Its projections show FORDLiive can potentially reduce vehicle downtime by up to 60%. That figure is estimated based on customers promptly responding to vehicle health alerts in FordPass Pro/Ford Telematics to help avoid roadside assistance call-outs, and based on anticipated time saved using Ford Transit Centres for maintenance and repair.
Connecting Ford’s commercial vehicle customers, the Transit Centre network and the automaker itself, the system uses real-time vehicle data to individually optimise the productivity of each vehicle in a customer’s fleet. Around 500,000 connected Ford commercial vehicles are already operating on Europe’s roads.
FORDLiive enables smart maintenance, allowing scheduling of servicing at the most efficient time and providing notifications when an action is identified that could help prevent a breakdown.
Analysing real-time vehicle data, FORDLiive (pictured, right) provides vehicle-specific maintenance information to customers. Small businesses with up to five vehicles receive notifications through the FordPass Pro app, based on an obligatory FordPass Connect activation.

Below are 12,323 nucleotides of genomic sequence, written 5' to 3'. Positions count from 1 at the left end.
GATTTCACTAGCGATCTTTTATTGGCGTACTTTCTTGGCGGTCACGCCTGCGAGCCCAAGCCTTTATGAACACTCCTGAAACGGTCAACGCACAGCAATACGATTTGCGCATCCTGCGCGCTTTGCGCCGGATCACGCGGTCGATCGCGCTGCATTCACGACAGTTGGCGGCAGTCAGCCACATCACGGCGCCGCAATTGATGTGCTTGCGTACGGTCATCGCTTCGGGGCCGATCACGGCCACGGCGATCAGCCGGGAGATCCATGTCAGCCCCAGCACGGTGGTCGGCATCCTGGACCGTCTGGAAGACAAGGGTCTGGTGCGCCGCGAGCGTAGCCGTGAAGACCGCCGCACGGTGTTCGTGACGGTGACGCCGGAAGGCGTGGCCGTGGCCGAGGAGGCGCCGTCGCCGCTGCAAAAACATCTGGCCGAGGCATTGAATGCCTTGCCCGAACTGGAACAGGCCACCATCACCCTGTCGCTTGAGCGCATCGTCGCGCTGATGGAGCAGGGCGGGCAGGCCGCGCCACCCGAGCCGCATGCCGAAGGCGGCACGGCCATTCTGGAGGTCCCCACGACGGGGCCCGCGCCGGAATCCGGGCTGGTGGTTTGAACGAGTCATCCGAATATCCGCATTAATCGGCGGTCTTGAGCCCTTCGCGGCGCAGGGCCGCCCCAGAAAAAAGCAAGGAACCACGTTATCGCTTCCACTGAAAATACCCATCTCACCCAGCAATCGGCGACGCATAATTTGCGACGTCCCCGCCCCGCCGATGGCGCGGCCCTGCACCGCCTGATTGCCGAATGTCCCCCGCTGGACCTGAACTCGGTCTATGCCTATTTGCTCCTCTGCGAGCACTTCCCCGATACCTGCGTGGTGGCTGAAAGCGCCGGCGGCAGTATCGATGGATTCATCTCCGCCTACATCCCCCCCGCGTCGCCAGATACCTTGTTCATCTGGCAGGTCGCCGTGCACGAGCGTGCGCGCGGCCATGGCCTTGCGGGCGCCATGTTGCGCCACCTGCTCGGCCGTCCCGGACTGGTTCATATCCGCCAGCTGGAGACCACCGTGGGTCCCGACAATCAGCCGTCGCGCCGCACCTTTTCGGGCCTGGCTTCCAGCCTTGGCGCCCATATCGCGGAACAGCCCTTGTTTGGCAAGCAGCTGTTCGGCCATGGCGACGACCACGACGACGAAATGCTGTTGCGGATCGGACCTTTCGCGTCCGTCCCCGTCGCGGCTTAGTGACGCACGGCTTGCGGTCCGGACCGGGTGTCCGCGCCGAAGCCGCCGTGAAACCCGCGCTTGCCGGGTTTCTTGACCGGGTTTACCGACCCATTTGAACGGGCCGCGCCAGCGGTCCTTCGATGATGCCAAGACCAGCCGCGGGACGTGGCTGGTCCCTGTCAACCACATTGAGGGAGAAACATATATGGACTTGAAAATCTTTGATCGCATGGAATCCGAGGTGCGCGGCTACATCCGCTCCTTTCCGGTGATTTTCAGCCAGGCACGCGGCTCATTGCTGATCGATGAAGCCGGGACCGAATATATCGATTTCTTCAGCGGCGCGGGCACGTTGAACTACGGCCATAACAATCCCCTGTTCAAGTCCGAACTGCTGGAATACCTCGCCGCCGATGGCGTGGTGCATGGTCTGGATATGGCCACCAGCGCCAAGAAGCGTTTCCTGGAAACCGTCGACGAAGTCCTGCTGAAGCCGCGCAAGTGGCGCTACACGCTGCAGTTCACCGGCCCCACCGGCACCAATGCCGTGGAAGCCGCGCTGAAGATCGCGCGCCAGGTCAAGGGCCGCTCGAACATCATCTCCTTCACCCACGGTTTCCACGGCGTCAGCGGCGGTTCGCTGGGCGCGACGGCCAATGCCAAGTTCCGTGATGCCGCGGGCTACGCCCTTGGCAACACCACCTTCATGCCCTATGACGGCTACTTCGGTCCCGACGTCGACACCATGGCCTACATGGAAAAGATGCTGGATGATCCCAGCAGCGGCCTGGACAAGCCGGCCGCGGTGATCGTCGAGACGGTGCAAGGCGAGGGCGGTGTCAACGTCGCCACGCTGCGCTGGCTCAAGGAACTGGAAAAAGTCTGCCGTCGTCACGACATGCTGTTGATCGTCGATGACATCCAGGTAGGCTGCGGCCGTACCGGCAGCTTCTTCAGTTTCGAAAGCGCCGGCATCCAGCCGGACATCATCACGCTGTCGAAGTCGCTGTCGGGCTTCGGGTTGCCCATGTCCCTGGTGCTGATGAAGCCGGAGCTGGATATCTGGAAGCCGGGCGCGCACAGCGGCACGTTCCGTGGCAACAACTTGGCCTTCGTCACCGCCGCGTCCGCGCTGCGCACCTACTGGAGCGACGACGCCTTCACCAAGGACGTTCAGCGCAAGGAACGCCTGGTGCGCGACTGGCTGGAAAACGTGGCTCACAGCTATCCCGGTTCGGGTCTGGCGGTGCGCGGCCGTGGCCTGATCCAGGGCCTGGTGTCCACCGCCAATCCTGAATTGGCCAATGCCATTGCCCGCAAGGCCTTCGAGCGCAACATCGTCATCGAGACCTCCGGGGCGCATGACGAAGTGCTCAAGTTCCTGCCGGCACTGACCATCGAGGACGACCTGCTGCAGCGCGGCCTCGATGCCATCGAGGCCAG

Managers of larger fleets are kept informed by a vehicle health dashboard in a dedicated version of Ford Telematics. In addition to vehicle health monitoring, this tool includes location and mapping, driving behaviour, fuel usage, multi-make capabilities and a companion app for drivers to interface with fleet managers. It will be offered in 2021 via subscription.
Vehicle health data is automatically sent by the vehicle’s FordPass Connect modem, featuring as standard for Transit, Transit Custom, Transit Connect, Ranger and Fiesta Van models since mid-2019.
Supporting this service is a new FORDLiive centre staffed with dedicated agents, including at Ford’s Dunton Campus, UK, which is co-located with Ford’s Transit engineering teams for maximum knowledge crossover – and this is already up and running.
Late last year, IVECO launched its data service, branded ‘ON’. Operators of vehicles fitted with the brand’s connectivity box, including the New Daily and S-Way tractor, receive access to new services including fuel consumption, over-the-air vehicle software updates and support through remote monitoring and diagnostics.